The Highest Office

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In F. D. R.’s day, it was advisable to notice who saw the President in his bedroom before he put on the awkward apparatus which alone allowed him Io make public appearances. Sometimes the éminence grise took public office, as Harry Hopkins did, and as Colonel House did al lhe time of the negotiation of the Treaty of Versailles. Sometimes some of the most powerful figures around the President have been officials of nominally secondary rank. Yet it is as certain as lhings can be that Mr. McGeorge Bundy was a good deal more important under President Kennedy than some members of the formal Cabinet. Confidants rose and fell, grew in favor or became an intolerable political burden, as happened to the unfortunate Governor Sherman Adams under President Eisenhower. But all of their importance came from their access to the President, oft the record, unofficial, or in some instances official but still off the record. The White House is very much smaller than Versailles, but the corridors round the President’s private offices are like the Galerie des Glaces or the Oeil-de-Boeuf at Versailles. One could almost feel the hopes and fears, the desires as strong as sexual lust, in the breasts of some who had, and others who wished to have, access to the arcana imperii .

It is for this reason that the President of the United States must be “a lonely man.” If he has too many friends, especially friends of the wrong kind, and if he too openly abandons to them the prerogatives that the nation has conferred on him, he goes the way of Warren Gamaliel Harding. The power must finally be in his hands.

It is because it is the place of ultimate decision—for example the dread decision in 1962 to blockade Cuba, made by Mr. Kennedy alter long and careful consultations, but made officially and alone by him—that the Presidency has in the eyes of the American people this sacred character. The President is given a charge like that given to the Roman dictator of old, “that no harm befall the Republic.” As the greatest of Presidents, Lincoln, asserted more than once, he alone took the special oath which the Constitution imposes on the President, “that I will faithfully execute the office of President of the United States, and will to the best of my ability, preserve, protect, and defend the Constitution of the United States.” Most Presidents have done their best in trying to live up to that oath, and some have died by violence in trying to carry out their duties, as Abraham Lincoln and John Kennedy did. It is a savage thing to say, but I have no doubt that some of the sacredness of the Presidency comes from the fact that it has had its martyrs.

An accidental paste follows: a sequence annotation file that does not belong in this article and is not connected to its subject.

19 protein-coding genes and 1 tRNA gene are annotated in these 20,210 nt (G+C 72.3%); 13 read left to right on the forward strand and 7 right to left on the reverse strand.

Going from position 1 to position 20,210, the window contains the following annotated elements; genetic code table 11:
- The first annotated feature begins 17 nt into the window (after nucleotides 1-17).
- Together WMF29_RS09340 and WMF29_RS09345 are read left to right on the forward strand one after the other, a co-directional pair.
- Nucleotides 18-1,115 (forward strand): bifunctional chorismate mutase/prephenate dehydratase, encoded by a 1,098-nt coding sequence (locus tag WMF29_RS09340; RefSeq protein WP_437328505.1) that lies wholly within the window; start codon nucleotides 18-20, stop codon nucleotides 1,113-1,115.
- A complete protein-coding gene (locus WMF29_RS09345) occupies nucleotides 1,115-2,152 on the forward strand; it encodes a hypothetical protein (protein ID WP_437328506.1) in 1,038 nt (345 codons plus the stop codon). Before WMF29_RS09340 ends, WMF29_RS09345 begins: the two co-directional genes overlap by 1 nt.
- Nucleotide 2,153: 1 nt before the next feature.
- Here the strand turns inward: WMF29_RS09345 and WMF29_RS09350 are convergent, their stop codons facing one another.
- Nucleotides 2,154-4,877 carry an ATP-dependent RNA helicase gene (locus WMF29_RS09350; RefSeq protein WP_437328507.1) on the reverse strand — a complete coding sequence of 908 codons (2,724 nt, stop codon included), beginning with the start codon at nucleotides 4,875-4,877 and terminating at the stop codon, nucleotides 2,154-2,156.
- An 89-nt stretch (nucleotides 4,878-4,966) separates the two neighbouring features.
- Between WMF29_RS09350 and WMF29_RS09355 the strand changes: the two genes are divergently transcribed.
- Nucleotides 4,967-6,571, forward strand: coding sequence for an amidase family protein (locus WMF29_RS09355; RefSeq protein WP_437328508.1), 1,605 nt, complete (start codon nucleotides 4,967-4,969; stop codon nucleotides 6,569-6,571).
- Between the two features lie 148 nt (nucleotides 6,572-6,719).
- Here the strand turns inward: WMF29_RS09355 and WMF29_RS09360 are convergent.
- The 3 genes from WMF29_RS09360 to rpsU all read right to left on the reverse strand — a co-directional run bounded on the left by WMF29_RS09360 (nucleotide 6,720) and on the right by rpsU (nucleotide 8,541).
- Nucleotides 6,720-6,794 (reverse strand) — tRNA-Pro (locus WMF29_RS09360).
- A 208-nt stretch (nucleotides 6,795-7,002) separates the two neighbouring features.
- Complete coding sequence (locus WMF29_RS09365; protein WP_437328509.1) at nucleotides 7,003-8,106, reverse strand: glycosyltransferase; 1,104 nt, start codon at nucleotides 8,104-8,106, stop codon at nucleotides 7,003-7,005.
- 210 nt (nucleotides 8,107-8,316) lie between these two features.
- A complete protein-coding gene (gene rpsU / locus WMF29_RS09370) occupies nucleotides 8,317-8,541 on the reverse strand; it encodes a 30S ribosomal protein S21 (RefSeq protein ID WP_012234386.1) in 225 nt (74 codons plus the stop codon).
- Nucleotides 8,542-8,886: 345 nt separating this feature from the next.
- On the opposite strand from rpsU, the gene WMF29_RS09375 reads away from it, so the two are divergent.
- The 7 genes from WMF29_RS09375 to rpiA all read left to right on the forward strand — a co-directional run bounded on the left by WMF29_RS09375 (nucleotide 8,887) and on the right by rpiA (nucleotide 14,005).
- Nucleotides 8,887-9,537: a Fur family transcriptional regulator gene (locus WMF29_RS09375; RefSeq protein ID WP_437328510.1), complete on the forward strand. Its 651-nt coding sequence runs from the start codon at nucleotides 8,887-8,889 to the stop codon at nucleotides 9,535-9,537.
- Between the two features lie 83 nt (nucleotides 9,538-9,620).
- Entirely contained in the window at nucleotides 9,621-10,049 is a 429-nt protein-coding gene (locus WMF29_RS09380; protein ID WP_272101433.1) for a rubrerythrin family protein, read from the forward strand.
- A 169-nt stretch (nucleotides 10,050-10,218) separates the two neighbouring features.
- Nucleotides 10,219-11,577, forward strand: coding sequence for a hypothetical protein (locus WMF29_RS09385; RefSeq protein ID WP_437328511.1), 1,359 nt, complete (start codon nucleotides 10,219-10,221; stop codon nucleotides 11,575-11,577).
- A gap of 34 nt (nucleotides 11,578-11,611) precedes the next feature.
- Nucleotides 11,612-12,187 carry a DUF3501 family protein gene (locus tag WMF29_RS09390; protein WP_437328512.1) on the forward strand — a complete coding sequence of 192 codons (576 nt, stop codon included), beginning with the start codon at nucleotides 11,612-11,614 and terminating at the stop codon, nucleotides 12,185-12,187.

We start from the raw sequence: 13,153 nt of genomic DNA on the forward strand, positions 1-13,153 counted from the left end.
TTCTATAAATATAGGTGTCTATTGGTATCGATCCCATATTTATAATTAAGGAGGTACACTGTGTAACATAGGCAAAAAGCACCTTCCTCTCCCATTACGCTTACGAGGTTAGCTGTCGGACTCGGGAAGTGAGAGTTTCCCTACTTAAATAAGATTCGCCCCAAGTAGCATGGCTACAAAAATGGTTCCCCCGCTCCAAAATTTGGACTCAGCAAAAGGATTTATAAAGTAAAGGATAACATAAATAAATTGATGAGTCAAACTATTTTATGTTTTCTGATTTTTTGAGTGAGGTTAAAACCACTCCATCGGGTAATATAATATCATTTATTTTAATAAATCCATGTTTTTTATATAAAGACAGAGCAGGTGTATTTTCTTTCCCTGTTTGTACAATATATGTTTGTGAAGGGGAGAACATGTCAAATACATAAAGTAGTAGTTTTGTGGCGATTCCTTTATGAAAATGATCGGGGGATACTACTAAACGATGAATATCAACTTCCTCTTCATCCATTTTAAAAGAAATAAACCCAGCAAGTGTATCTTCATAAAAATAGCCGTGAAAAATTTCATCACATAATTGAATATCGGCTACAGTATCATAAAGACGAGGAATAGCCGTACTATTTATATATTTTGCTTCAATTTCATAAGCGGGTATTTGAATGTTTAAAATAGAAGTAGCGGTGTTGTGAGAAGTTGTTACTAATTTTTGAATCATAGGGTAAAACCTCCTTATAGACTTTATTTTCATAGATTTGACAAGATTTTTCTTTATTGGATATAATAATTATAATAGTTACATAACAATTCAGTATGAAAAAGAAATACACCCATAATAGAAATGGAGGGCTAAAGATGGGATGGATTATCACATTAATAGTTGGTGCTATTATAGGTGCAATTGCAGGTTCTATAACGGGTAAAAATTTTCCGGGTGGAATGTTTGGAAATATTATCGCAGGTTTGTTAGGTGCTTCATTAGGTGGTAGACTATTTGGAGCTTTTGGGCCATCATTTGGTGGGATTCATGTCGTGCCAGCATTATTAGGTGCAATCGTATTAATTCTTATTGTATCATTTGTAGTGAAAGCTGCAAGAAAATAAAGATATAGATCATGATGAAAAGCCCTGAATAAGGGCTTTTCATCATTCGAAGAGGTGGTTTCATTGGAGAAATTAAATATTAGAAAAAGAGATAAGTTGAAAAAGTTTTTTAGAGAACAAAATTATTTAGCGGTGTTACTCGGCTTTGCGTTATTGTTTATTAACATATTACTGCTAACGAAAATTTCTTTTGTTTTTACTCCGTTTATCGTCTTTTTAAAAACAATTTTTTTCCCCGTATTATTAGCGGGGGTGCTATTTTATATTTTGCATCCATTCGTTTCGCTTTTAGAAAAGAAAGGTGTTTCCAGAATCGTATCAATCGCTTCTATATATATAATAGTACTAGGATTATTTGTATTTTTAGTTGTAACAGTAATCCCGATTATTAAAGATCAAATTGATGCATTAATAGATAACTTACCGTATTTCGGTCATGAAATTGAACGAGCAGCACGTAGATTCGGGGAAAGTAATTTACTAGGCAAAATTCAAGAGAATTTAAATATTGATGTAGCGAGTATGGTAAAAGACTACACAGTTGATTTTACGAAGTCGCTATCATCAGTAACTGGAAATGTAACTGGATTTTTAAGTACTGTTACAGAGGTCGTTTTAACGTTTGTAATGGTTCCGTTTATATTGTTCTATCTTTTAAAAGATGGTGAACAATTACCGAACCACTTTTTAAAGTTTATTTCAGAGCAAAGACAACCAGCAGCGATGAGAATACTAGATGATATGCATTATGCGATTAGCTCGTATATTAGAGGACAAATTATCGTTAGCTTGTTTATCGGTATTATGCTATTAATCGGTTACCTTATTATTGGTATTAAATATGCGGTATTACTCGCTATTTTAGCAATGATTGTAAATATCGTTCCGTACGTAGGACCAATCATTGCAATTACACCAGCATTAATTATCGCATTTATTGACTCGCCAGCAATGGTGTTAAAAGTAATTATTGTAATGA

The Presidency was never a mere secular office after the murder of Lincoln. It is true that his mantle has been thrown over some rather curious successors. Harding, by universal agreement the worst President ever to hold the office, was lamented with great sincerity when he died suddenly—and not a moment too soon. William McKinley was generally regretted, with fairly good reason. So far as most of the deaths of Presidents in office, by violence or by the work of nature, are concerned, the change has not necessarily been great or more than merely political. But the most recent death recalls two previous deaths which were shocks to the American people because they brought into play this religious reverence for the presidential office and this sense of the immense importance of that office, never so great as today when the President of the United States could destroy the human race.

The three deaths which have given this kind of shock to the American people have been those of Abraham Lincoln, Franklin Delano Roosevelt, and John Fit/gerald Kennedy. Contrasts are obvious enough. In age, in background, in length of service, they differ greatly. But each was, in a very visible sense, the leader in a time of troubles. Lincoln had a well-authenticated premonition of some great event about to occur, and may indeed have had some premonition of his death in the days before Good Friday, 1865. He was struck down in the moment of victory after uttering in the Second Inaugural the noblest speech of a victorious leader in history. His death provoked an outburst of horror and grief, especially among the Negroes, which has been equalled only in November, 1963.

The death of F. D. R. was less unexpected, although it was not expected at that time; it came suddenly and especially shocked the millions of young Americans who had never known any other President. As there were “myths after Lincoln,” there were myths after the death of F. D. R. When his body was brought through New York on its way to the ancestral home in Hyde Park, a black cloud settled over Manhattan and moved the superstitions to reverie: it was an old story— When beggars die, there are no comets seen:I The heavens themselves blaze forth the death of princes .

What legends will grow up around the death of John Kennedy it is too early to say.